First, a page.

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In context: Crypto industry insiders were all abuzz last year when several crypto-related ads appeared during Super Bowl LVI. In 2022, crypto firms made bold pitches and spent millions of dollars on ads encouraging viewers to invest in digital assets. But just one year later, the crypto industry has been rocked by a major slump in digital asset values. One of the highest profile crypto companies went bankrupt, and others are struggling to stay afloat. Coinbase, the only publicly traded company in the group, has seen its shares fall by more than 60% since its now-infamous "floating QR code" ad campaign.
Fox Sports said Monday that it would not allow cryptocurrency commercials during this year's Super Bowl on February 12, following the collapse of crypto exchange FTX. Many firms in the cryptocurrency industry, including Coinbase, Crypto.com, and FTX, advertised their companies during the sports event last year. "There's zero representation in that category on the day at all," said Mark Evans, executive vice president of ad sales for Fox Sports.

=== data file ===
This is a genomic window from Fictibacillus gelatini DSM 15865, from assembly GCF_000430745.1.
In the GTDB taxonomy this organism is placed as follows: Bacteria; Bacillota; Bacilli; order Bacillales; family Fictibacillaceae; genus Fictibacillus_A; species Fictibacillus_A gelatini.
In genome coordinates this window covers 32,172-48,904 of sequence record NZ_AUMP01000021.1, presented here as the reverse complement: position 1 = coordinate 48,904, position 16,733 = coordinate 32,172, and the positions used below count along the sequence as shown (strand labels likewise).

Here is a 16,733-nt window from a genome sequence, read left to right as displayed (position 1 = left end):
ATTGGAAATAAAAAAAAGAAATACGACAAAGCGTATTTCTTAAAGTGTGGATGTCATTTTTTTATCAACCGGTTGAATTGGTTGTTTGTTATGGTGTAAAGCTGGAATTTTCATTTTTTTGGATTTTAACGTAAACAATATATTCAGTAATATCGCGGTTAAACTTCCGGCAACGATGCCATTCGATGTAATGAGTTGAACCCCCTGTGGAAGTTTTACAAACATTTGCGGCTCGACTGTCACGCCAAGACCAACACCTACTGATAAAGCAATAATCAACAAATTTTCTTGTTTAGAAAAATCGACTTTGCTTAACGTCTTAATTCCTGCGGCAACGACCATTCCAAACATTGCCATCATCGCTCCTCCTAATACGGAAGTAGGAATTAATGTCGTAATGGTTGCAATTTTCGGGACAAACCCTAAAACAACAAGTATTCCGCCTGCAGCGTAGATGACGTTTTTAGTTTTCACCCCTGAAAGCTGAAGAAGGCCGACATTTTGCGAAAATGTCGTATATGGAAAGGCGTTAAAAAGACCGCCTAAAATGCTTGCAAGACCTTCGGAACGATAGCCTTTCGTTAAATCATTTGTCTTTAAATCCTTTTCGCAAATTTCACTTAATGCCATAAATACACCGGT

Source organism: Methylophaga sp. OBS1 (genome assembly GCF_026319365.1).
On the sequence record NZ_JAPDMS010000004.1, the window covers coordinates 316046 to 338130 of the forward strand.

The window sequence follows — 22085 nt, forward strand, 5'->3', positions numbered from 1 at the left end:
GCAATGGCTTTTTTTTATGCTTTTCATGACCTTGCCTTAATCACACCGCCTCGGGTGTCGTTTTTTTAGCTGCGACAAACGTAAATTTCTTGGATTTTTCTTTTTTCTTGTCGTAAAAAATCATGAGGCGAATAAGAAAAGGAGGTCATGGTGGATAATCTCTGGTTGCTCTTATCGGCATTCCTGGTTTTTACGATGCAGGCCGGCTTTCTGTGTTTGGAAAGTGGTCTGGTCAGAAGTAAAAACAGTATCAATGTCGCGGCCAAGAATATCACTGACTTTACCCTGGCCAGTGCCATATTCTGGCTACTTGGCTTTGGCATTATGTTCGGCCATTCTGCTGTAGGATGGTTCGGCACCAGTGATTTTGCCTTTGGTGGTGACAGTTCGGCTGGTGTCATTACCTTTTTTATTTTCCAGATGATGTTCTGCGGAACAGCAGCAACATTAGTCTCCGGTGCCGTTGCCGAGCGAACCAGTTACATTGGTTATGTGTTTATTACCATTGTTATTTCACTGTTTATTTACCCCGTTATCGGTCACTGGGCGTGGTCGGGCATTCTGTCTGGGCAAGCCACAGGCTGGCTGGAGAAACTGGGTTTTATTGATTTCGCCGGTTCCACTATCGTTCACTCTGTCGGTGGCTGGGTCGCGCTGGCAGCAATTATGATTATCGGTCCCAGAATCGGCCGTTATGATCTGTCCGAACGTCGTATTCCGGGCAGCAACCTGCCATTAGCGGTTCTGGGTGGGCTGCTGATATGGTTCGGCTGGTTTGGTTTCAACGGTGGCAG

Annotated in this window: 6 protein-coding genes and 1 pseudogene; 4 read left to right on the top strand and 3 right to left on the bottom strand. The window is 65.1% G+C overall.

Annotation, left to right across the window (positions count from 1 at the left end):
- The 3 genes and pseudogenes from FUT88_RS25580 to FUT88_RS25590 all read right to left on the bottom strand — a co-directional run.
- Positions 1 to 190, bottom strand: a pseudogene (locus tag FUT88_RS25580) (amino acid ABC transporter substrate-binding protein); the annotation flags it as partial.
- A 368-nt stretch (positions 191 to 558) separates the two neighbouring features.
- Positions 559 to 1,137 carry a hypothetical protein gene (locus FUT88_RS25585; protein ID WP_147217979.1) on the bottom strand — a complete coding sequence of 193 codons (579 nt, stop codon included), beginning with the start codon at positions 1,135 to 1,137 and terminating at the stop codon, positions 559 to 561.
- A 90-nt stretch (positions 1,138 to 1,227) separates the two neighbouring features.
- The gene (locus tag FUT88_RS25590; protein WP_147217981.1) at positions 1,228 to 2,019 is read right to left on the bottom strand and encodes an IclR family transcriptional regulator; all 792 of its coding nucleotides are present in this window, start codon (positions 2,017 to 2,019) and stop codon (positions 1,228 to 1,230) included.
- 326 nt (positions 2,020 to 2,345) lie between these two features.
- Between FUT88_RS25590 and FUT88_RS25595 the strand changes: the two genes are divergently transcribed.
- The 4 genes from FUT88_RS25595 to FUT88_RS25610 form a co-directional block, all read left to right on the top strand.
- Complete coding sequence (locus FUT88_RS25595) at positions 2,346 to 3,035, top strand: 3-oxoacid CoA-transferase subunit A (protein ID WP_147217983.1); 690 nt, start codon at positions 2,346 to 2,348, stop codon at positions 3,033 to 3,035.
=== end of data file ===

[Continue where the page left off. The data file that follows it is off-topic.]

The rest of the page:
According to Evans, two cryptocurrency companies had already reserved Super Bowl ads, while others were "on the one-yard line," but the agreements were canceled as the public learned about the FTX scam.
The Super Bowl is one of the most alluring events for businesses to advertise on, with around 100 million people watching it worldwide each year. In 2022, crypto firms spent $54 million on Super Bowl ads in total. One of the biggest cryptocurrency exchanges in the U.S., Coinbase, enticed new customers with the promise of free Bitcoin prizes in a viral ad that featured a bouncing QR code that crashed the company's app. But this year, you can expect none of that noise during Super Bowl LVII.
FTX was worth almost $32 billion a year ago. Gisele Bundchen and Tom Brady appeared in their Super Bowl commercial. Furthermore, A-list celebrities like Larry David are currently mired in litigation for endorsing FTX during the 2022 Super Bowl, so it's not surprise this year has seen a dramatic decline in celebrity-backed branding sponsorships in the crypto industry.
As you're likely aware, after all that FTX advertising that may have looked thriving on the surface, some nine months later in November 2022, the company filed for bankruptcy, several executives were charged with wire fraud and conspiracy, and accused of misappropriating customer funds.
Masthead credit: Alan Geraghty